The Reflex concentrates on the ‘out-breath.’ In other words, what we do after we have taken a breath. I will show you a series of ‘out-breath exercises’ that are done away from the Trumpet, helping you to develop my technique, The Reflex. There are 3 exercises that are done consecutively, that take a total of 15 seconds to do. Once learned, they must be done intermittently, all the way through every practice session you do. They are done in the rest periods between pieces of music, studies, scales etc, so they do not add any time to your practice sessions. With these 3 exercises, I can teach you how to do The Reflex in your first lesson and, how to apply it to your Trumpet playing. Then, it must be constantly reinforced and developed. The more you do the 3 exercises( 15 second routine), the more you will develop The Reflex, resulting in your Trumpet playing improving at an astonishing rate. I have named this technique The Reflex because, as the name suggests, the technique becomes second nature or, a Reflex. The resulting air compression will do the work for you, instead of the lips/face muscles. Once the energy, which has been created by the air compression, starts to do the work, you will relax in the chest area because, there is no need to push, anymore, making you a lot more relaxed in your playing, which has many benefits, including a much better sound, dynamic range, endurance, range and, flexibility.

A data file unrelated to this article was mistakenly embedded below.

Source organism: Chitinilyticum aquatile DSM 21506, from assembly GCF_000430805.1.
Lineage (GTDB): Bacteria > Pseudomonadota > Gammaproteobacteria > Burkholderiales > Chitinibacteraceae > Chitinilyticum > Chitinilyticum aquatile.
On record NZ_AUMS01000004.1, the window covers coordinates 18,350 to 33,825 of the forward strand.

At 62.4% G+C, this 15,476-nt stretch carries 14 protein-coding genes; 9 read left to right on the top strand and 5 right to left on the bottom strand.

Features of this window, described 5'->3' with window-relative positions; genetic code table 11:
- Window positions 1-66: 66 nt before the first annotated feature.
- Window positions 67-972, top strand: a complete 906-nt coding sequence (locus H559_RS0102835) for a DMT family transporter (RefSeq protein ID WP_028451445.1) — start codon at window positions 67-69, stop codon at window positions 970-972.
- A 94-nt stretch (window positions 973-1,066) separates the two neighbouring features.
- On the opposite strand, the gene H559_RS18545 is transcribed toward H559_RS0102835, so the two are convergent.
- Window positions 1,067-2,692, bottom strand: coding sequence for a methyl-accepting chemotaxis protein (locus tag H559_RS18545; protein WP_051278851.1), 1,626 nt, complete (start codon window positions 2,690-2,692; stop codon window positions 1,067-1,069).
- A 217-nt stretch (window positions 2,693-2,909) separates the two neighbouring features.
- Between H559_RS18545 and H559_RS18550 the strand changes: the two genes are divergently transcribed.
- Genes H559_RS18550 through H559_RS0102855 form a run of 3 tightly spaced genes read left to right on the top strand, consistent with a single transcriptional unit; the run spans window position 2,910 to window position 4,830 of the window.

How the lips function is also very important. In my lessons I will show you the subtle difference between how the lips buzz when free-buzzing to how they function when actually playing the Trumpet. I will show you how to free buzz (lip buzzing without the mouthpiece or trumpet). Most Trumpet players Free Buzz incorrectly so, I will show you how to find the correct Free Buzz for you. Everybody will do it slightly differently, depending on their playing position. Once you can Free Buzz correctly, you can apply The Reflex to Free Buzzing, which will really improve your technique. Free-buzzing is one of the 3 exercises, previously mentioned, that we use to develop The Reflex. It is very important to understand that incorrect free buzzing is detrimental to your actual trumpet playing so, this is a very important area. Also, for the minority of trumpet players who cannot free buzz, I can set you on a program of achievement in this important area.

By the end of a typical one hour lesson, you will have learned how to use The Reflex technique, to create an excellent air compression. You will also have learned how to find your correct Free Buzz and, how to apply the Reflex to Free Buzzing and Trumpet Playing. You will have the knowledge to move forward, really improving your Trumpet Playing.

Personally, The Reflex has enabled me to concentrate all of my practice time on the music, without having to waste valuable time on endurance exercises and warm up routines. It gives me the confidence to devote all my energy to practising what I’d like to be able to play, knowing that my technique is constantly being maintained and developed by The Reflex!